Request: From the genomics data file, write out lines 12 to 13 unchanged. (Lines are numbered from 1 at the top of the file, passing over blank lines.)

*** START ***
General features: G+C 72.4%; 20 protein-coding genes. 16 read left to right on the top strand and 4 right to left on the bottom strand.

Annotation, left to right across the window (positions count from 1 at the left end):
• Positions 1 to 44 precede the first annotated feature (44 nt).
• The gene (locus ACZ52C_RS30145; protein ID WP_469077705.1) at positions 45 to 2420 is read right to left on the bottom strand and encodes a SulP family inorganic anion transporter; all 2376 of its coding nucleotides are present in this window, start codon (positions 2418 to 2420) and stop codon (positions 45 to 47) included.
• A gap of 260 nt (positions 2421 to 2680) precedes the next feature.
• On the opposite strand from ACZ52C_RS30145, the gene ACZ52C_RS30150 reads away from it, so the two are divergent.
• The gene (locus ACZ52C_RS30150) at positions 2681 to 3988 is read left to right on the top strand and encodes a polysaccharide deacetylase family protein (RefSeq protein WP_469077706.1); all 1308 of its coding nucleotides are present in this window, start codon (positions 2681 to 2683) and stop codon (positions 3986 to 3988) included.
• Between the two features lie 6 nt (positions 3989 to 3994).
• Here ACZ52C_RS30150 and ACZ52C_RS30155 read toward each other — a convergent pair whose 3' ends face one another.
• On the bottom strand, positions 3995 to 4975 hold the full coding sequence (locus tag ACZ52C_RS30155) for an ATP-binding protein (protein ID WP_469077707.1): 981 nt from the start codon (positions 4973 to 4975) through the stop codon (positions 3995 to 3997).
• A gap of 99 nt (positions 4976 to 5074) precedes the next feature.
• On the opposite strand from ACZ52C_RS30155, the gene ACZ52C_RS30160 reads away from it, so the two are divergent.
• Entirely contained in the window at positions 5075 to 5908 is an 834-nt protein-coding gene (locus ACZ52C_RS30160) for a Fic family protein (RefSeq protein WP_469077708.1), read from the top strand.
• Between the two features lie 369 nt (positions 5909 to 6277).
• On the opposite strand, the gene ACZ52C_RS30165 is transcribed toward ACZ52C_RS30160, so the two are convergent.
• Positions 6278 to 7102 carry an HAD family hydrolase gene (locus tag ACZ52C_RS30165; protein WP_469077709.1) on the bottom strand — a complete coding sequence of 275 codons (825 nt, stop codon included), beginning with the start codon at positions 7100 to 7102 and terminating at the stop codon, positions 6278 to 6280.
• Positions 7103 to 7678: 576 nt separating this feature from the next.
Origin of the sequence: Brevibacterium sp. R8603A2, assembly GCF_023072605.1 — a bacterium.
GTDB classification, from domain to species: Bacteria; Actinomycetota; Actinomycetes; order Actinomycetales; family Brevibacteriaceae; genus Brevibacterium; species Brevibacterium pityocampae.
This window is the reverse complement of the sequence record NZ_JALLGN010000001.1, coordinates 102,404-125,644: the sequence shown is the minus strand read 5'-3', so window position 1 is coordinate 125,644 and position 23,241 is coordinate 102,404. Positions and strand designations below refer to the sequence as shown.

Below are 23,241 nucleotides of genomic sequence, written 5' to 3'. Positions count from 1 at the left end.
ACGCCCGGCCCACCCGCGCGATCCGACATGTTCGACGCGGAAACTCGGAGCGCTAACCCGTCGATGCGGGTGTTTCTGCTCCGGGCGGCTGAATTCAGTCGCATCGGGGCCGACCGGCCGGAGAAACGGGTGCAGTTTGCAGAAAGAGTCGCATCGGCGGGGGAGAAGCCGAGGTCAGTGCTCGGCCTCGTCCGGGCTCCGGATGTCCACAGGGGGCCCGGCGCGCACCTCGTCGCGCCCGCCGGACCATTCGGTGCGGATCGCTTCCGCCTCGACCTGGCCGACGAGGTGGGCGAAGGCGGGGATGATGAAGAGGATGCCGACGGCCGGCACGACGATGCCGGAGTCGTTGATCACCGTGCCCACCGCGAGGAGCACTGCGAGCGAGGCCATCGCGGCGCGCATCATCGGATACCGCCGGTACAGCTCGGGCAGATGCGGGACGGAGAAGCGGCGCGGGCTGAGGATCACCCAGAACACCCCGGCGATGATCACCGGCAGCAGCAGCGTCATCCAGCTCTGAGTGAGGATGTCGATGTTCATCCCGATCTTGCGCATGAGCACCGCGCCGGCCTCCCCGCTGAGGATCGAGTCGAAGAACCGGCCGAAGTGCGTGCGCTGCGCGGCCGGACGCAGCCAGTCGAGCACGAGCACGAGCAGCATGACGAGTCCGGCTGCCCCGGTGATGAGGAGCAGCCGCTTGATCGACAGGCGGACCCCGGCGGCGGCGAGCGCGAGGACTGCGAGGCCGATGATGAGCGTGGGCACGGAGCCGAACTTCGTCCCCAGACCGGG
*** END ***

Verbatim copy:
• On the opposite strand from ACZ52C_RS30155, the gene ACZ52C_RS30160 reads away from it, so the two are divergent.
• Entirely contained in the window at positions 5075 to 5908 is an 834-nt protein-coding gene (locus ACZ52C_RS30160) for a Fic family protein (RefSeq protein WP_469077708.1), read from the top strand.